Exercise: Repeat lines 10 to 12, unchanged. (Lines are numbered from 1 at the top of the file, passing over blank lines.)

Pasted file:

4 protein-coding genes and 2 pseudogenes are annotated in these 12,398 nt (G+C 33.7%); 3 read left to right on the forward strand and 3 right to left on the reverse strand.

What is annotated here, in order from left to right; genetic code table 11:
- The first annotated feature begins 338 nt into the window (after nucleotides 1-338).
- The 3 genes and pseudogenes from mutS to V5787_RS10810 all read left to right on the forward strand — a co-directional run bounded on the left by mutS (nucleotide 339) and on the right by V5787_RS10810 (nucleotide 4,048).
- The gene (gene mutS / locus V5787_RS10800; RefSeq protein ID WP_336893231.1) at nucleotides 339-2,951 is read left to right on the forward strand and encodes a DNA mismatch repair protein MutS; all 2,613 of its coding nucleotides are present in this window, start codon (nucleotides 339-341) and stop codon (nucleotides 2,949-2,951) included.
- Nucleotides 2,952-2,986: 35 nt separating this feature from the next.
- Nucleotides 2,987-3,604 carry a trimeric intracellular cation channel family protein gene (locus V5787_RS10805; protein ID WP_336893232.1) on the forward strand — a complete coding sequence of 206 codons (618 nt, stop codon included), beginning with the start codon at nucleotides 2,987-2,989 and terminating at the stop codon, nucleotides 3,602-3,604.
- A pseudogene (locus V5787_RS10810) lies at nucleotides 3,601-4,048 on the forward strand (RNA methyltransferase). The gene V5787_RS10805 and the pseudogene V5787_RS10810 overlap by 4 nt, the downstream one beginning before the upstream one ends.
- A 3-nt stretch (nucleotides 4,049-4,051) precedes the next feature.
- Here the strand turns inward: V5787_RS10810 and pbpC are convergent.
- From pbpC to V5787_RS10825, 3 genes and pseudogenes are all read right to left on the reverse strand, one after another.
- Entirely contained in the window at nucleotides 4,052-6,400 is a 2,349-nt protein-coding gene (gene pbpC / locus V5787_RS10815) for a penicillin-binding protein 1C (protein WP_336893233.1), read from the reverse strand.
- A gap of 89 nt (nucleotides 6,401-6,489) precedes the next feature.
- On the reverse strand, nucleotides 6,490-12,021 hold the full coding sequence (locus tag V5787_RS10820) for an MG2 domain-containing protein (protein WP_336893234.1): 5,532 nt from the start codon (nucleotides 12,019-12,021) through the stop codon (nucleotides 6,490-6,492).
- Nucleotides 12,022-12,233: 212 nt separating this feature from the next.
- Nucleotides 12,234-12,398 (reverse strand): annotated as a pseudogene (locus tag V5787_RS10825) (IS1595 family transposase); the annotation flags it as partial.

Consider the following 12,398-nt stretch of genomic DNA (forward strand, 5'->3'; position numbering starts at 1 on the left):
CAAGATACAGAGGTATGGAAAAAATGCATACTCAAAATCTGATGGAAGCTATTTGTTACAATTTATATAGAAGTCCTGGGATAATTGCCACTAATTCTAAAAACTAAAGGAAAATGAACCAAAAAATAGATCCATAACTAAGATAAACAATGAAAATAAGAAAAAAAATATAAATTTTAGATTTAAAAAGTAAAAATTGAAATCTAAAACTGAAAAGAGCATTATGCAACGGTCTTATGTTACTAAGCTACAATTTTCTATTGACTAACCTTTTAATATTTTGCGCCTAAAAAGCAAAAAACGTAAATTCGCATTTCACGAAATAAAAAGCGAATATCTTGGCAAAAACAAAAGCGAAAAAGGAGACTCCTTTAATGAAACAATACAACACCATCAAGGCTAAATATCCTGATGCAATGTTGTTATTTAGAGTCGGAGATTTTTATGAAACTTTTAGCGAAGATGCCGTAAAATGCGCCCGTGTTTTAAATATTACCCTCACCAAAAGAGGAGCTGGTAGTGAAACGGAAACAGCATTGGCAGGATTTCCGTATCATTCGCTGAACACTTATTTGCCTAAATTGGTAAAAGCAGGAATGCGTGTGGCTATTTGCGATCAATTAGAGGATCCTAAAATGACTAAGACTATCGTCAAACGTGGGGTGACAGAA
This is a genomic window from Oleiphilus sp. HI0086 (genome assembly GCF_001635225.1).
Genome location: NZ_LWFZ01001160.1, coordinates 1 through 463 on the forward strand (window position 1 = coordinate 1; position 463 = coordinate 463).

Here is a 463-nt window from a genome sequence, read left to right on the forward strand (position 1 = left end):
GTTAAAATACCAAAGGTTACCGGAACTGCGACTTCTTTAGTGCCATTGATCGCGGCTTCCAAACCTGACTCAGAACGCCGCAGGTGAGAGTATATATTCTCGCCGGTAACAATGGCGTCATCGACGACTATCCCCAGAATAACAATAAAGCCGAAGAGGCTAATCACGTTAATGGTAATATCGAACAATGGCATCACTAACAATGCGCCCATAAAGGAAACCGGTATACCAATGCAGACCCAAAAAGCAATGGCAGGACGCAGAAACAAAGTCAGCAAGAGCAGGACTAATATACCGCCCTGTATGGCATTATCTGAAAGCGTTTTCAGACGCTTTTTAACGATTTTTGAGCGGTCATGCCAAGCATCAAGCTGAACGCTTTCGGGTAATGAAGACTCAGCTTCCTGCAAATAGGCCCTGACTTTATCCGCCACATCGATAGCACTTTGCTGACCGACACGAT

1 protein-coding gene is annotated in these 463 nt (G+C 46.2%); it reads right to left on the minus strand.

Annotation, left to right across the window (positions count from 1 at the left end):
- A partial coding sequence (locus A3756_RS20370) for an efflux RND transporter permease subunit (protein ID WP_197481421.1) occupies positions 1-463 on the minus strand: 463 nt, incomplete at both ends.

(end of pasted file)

- Here the strand turns inward: V5787_RS10810 and pbpC are convergent.
- From pbpC to V5787_RS10825, 3 genes and pseudogenes are all read right to left on the reverse strand, one after another.
- Entirely contained in the window at nucleotides 4,052-6,400 is a 2,349-nt protein-coding gene (gene pbpC / locus V5787_RS10815) for a penicillin-binding protein 1C (protein WP_336893233.1), read from the reverse strand.